Is Government Needed to Fight Poverty??

posted by Nima

April 3, 2010 · Posted in Government 

The common and unfortunately rather unimaginative and uninformed objection to the stateless society is that without a government nobody would care about the poor and we’d all go down in a selfish orgy of mass impoverishment, with a few evil rich bastards left at the top, laughing and cheering as they feast upon the plight of the masses.

It is very important to understand that when people say such things they do so because it’s what they’ve been told and what they want to be true. They have obviously not gone out and done their strenuous and deep research in order to test their theory. Nor are you going to find any curiosity in these people. They are not feverishly trying to analyze and question these things out of a natural drive for truth and discovering reality.

But this need hardly impress those who in fact do aspire to understand reality and truth.

One simple reason why I personally know such a notion is completely unfounded and pulled out of nowhere is that 99.99% of the people whom I introduce for the first time to the idea of a stateless society will shout out with an impressively quick and almost pre-trained reflexive reaction something like “But what about the poor?!”.

That is, in my opinion, a pretty decent ratio of people who do seem to care about the poor. But then, maybe there’s just something awesome about me personally that naturally draws in all the good, virtuous, and caring people in society, who knows?

Fortunately we have other more objective means to put to rest such glaring and unfounded nonsense.

How much are individuals currently willing to give to charity on a completely voluntary basis?

On Charity Navigator we can find charity statistics for 2008:

Few people realize how large charities have become, how many vital services they provide, and how much funding flows through them each year. Without charities and non-profits, America would simply not be able to operate. Their operations are so big that during 2008, in the midst of a recession, total giving was still more than $300 billion.

How big is the sector?

Total giving to charitable organizations was $307.65 billion in 2008 (about 2% of GDP). This is a decrease of 2% from 2007.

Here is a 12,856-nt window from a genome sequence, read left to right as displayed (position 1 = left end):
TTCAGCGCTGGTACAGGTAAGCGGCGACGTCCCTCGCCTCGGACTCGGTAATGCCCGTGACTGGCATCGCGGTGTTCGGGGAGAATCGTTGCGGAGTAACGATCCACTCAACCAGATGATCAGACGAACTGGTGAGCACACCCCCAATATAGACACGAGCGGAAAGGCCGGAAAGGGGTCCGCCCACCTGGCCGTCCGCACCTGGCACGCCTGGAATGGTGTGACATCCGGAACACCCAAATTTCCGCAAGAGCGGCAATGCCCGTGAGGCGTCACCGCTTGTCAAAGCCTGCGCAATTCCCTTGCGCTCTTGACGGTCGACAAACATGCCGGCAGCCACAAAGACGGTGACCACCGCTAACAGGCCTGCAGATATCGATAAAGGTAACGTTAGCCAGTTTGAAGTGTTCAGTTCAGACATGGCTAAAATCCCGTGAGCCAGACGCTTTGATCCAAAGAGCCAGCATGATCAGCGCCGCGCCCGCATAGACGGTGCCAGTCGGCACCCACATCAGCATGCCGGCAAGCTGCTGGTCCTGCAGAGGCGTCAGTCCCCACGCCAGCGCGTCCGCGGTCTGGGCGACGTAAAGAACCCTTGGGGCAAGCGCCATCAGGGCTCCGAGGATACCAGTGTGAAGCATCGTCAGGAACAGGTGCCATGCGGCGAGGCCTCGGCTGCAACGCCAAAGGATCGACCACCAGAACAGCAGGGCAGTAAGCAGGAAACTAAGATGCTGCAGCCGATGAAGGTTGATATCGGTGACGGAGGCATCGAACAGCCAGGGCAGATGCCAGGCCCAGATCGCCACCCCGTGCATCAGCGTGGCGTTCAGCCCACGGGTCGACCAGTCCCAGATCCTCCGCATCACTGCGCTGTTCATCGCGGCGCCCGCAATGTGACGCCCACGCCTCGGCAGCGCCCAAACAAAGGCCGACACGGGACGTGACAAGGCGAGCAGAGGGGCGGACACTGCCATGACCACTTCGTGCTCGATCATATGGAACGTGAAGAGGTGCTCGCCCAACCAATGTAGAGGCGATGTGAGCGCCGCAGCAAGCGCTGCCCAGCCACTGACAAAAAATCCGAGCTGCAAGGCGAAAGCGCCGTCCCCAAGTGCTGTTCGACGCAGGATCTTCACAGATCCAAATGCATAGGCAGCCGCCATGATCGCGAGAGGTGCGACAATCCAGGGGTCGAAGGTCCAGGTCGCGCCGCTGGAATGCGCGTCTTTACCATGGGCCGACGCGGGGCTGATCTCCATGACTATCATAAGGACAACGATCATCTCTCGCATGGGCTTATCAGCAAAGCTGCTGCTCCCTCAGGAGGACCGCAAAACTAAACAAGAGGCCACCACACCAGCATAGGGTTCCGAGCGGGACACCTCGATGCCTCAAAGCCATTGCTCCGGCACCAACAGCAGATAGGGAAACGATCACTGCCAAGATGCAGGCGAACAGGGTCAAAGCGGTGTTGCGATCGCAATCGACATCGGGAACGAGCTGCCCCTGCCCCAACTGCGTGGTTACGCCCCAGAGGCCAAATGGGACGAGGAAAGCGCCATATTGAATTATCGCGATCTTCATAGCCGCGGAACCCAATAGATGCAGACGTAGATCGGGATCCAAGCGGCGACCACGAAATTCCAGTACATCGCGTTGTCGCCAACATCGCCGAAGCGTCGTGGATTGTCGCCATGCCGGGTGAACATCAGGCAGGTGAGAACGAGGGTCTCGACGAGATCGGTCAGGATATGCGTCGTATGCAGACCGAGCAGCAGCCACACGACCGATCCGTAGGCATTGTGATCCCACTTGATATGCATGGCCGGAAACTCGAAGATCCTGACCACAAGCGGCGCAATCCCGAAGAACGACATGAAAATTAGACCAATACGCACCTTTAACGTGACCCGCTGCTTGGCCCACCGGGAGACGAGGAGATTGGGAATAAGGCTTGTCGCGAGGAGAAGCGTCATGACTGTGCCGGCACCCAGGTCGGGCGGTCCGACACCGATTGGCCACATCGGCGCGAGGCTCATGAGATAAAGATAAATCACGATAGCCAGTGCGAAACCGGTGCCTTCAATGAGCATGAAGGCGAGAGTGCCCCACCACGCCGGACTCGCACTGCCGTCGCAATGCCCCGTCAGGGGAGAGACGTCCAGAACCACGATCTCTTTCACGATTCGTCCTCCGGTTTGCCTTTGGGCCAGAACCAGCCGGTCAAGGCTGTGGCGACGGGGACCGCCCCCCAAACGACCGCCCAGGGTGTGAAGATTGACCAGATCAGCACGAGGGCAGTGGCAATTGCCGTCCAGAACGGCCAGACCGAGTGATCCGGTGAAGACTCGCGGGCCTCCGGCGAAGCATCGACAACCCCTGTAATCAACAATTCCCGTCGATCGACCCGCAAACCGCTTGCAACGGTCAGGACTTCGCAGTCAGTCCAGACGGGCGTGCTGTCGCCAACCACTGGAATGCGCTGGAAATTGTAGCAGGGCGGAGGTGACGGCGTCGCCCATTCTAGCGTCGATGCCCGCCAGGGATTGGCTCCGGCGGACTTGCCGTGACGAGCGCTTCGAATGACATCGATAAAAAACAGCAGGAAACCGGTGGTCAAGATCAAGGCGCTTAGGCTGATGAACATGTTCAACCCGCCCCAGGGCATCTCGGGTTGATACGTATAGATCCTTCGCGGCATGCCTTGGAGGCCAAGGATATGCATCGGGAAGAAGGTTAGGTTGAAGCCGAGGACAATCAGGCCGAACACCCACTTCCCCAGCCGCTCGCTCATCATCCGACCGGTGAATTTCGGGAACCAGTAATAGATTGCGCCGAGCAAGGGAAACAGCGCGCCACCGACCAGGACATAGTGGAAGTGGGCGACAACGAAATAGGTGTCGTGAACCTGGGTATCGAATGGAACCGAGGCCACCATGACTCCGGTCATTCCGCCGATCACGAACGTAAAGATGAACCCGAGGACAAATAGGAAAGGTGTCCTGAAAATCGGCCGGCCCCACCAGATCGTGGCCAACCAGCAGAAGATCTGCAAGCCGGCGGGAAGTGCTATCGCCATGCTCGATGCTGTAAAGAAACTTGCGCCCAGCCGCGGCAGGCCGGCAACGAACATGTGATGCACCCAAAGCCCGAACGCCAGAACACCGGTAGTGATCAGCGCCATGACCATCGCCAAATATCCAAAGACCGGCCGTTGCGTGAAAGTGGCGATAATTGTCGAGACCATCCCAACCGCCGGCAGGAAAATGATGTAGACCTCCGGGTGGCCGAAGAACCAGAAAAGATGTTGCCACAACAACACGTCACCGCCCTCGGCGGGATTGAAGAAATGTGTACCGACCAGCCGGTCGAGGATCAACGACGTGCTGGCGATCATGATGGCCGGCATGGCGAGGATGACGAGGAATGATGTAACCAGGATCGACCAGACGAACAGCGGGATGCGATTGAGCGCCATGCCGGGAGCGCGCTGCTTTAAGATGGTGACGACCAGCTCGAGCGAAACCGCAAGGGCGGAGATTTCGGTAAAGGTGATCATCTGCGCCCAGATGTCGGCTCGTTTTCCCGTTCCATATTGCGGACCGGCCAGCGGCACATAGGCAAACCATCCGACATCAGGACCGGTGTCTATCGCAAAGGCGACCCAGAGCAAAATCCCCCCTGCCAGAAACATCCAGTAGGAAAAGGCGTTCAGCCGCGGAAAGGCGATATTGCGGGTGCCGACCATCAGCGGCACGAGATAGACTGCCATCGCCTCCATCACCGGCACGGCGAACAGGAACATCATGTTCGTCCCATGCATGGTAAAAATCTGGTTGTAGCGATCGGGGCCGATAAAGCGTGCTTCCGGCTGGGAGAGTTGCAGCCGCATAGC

OK, so we know that private individuals and corporations were willing to give $307.65 billion to charitable organizations on a completely voluntary basis.

How much of this money actually ends up in the hands of the needy? According to reputable charitable auditing and rating websites, such as Razoo this number seems to be around 80-85% on average.

So around $246 billion ended up in the hands of poor people as a result of completely voluntary charity donations in the US.

What about our dear, benevolent,and ferociously poverty fighting heroes from the government?

According to official government budgets, approximately $486 billion tax dollars were budgeted in that same year.

Based on multiple sources about 70% of all government programs and grants goes toward administrative expenses, meaning bureaucrats’ salaries, to anybody who has ever worked in, with, or for the government, certainly a realistic estimate:

Mary Ruwart writes:

Of course, public welfare gives over 2/3 of every tax dollar we give them to overhead (e.g., salaries of the bureaucrats who administer the program). Private charities, however, give 2/3 of every dollar to those who need help. By switching to private distribution, we’d cut overhead in half. In other words, we’d double the dollars available to the needy once again. By switching from public to private charity, we’d quadruple our help to the disadvantaged–virtually overnight!

Cato writes:

Today, 70 cents of every dollar goes, not to poor people, but to government bureaucrats and others who serve the poor. Few private charities have the bureaucratic overhead and inefficiency of government programs.

So US federal, state, and local governments together in 2008 contributed about 146 billion dollars that ended up in the hands of the poor.

In total, this means that in 2008 US citizens voluntarily or involuntarily gave about $392 billion to the poor out of which 62% (!!) was contributed by the rugged, selfish, and evil private sector while around 38% was coughed up by the virtuous, heroic and selfless government bureaucrats.

So you tell me, is the government really needed to “fight poverty” … ?

Please keep in mind that I am focusing in the above solely on existing numbers. I am not even delving into the fact that the government is the very cause of poverty, simply due to things like wars, drug policies, import quotas, the granting of monopolies to corporations and unions, the funding of foreign dictatorships, unemployment due to minimum wages and taxes, inflation through money printing, credit expansions and business cycles, the direction of capital from useful to useless needs, deliberately limiting the supply of health care products and services, etc. etc.

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2 Responses to “Is Government Needed to Fight Poverty??”

  1. [...] I think it is at the very least fair to say that evidence exists to corroborate our (actually rather unsurprising) theory that government welfare programs are not introduced by bureaucrats in order to end poverty, but rather to make sure it remains at a level that allows them to justify the existence of government programs intended to battle poverty with money that of course in the end mostly ends up in the hands of the bureaucrats themselves, not the poor, as I outlined before. [...]

  2. Edward on August 15th, 2012 10:25 am

    I followed the links regarding the overhead cost being around 70%? They didn’t cite this.

    Can someone for the love of God help me prove this statistic with verifiable data!?

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